It’s not necessary to be an attorney to comprehend the dangers a criminal defendant faces when agreeing to a televised interview. And a number of President Trump’s detractors, including former friend turned foe Chris Christie, said that Trump had implicated himself in his interview with Bret Baier of Fox News or even engaged in on-air obstructing the administration of justice.
But in my opinion, he effectively “boxed in” the Dept. of Justice.
The recording of a recoded discussion with a journalist during which Trump seems to make reference to a defense-related paper that he claims is confidential and that he had never declassified before he left the White House is the most compelling portion of Special Counsel Jack Smith’s charge.
Bret Baier was informed by Trump that there was in fact no such paper. Witnesses might provide the answer to the query. However, it can also compel prosecutors to provide the actual document.
Theoretically, prosecutors may be able to convict someone of a crime based on evidence that the general public is not permitted to view in particular situations. However, the trial may face a number of procedural difficulties if the evidence is so top-secret that it cannot be disclosed with defense counsel and jurors, who normally lack security clearance.
Most importantly, it will be challenging to persuade the general public that the trial is, in actuality, a fair one.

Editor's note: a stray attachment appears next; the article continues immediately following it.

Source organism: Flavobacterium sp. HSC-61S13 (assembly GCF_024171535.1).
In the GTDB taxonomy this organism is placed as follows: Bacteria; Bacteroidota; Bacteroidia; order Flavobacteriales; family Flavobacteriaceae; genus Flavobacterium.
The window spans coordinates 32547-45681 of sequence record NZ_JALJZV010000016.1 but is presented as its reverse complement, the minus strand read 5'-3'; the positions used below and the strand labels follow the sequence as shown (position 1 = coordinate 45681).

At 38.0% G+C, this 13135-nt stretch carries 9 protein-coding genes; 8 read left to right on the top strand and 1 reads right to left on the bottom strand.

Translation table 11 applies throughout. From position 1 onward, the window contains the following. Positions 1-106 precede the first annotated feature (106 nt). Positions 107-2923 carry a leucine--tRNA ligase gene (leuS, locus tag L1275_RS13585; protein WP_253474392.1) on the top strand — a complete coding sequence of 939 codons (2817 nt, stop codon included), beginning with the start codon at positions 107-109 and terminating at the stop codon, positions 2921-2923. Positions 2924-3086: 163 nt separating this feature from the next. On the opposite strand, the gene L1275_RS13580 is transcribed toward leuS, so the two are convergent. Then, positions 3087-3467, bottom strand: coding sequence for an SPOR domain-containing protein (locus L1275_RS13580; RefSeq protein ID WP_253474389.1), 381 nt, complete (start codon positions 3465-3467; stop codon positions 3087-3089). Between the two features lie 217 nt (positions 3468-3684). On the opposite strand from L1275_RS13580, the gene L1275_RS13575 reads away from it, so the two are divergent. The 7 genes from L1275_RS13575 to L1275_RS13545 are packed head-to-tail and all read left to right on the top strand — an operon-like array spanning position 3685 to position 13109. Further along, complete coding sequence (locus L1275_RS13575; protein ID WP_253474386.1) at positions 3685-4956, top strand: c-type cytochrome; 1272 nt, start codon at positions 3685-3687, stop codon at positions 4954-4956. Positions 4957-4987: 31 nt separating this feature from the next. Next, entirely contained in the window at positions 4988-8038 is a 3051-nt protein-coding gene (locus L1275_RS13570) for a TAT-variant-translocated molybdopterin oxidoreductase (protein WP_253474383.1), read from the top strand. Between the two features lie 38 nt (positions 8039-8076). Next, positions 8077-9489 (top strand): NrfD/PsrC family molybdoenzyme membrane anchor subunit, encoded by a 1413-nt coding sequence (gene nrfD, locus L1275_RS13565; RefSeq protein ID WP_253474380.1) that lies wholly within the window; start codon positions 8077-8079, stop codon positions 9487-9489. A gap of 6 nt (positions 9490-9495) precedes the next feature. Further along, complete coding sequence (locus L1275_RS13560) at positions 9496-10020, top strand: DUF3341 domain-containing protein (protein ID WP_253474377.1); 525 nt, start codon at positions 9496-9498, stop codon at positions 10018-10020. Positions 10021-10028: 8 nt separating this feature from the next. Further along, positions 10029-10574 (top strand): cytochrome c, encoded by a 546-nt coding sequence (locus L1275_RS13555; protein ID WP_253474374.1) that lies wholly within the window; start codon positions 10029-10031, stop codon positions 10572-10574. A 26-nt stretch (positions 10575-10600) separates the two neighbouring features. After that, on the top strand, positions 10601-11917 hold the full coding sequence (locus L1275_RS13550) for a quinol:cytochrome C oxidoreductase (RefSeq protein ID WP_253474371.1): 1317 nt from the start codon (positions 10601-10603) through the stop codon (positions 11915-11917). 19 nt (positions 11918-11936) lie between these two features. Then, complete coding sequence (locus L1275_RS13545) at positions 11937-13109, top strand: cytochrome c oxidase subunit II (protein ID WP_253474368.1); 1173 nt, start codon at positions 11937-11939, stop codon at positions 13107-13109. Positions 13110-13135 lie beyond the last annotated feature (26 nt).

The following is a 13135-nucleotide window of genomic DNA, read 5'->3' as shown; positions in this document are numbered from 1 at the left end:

It is the first time a prominent opposition contender and a former president have been prosecuted. The prosecution has an extra political responsibility to establish that the trial is not a misuse of the judicial system for political gain, but the standard of proof under the law remains the same.
Jack Smith will have to choose whether to reveal the existence of the enigmatic document to the general public. If he is unable to or doesn’t, the prosecution will be invalid.
Trump successfully used the Bret Baier interview to focus on the main piece of evidence presented against him, forcing the Dept. of Justice to determine whether or not to include that incident in the investigation. The rest of the case is mostly boring to the general public and legally ambiguous for a jury without that incident.
By discussing the subject so openly on television, Trump may have done himself harm. He may, however, have exposed Jack Smith’s deception.